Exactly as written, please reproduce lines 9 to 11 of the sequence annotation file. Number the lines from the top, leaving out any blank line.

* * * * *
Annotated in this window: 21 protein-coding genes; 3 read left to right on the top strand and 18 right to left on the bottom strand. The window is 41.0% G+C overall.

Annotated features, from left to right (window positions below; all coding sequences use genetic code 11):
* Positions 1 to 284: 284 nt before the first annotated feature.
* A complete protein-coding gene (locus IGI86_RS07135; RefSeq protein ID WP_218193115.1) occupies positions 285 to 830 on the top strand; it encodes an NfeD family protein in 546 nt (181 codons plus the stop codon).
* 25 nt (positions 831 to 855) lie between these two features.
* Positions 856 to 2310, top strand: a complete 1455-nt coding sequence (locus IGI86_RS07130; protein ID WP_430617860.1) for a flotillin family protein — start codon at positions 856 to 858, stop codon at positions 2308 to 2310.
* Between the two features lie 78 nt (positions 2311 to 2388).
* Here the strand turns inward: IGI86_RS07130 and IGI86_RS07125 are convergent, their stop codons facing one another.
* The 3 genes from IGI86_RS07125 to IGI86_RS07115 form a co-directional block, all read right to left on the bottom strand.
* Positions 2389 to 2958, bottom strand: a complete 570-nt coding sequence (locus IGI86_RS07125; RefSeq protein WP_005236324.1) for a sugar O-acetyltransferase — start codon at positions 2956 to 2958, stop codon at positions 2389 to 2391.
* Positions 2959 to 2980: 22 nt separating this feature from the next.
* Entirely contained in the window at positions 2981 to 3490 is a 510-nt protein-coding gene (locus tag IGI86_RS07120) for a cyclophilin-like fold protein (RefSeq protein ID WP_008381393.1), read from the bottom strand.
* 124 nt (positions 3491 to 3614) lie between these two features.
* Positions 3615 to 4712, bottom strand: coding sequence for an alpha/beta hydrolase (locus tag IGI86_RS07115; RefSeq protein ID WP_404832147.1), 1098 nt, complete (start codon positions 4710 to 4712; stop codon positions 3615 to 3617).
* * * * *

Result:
* The 3 genes from IGI86_RS07125 to IGI86_RS07115 form a co-directional block, all read right to left on the bottom strand.
* Positions 2389 to 2958, bottom strand: a complete 570-nt coding sequence (locus IGI86_RS07125; RefSeq protein WP_005236324.1) for a sugar O-acetyltransferase — start codon at positions 2956 to 2958, stop codon at positions 2389 to 2391.
* Positions 2959 to 2980: 22 nt separating this feature from the next.